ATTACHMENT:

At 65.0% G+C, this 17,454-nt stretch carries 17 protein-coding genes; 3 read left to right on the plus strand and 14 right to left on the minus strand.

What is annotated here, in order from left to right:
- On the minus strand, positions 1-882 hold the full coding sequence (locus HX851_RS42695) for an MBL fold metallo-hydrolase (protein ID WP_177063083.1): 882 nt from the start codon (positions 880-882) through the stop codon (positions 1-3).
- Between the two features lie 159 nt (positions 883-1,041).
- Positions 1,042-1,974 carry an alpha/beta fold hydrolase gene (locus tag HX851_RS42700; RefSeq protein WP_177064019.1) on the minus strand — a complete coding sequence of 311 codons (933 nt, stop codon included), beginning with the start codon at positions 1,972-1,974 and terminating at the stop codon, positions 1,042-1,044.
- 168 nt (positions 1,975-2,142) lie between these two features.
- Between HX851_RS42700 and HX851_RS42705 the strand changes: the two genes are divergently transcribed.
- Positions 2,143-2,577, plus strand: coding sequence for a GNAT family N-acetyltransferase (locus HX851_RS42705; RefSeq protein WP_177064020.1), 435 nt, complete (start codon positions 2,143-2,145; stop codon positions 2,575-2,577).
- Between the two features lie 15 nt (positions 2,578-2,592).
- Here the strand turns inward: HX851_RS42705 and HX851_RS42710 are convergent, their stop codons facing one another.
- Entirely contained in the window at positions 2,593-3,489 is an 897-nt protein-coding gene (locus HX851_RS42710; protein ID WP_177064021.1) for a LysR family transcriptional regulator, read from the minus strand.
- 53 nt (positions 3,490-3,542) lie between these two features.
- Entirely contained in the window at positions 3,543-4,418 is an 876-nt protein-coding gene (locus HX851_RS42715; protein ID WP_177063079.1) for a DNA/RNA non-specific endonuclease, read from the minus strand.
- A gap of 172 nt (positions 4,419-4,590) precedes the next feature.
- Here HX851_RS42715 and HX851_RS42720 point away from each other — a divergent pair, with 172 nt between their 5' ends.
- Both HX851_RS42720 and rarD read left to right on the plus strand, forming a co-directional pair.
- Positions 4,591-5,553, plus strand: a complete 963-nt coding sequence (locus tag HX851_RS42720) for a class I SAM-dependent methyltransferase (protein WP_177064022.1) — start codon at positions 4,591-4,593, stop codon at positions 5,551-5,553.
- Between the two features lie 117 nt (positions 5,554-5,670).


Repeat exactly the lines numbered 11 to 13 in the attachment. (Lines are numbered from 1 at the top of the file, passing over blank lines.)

- Entirely contained in the window at positions 2,593-3,489 is an 897-nt protein-coding gene (locus HX851_RS42710; protein ID WP_177064021.1) for a LysR family transcriptional regulator, read from the minus strand.
- 53 nt (positions 3,490-3,542) lie between these two features.
- Entirely contained in the window at positions 3,543-4,418 is an 876-nt protein-coding gene (locus HX851_RS42715; protein ID WP_177063079.1) for a DNA/RNA non-specific endonuclease, read from the minus strand.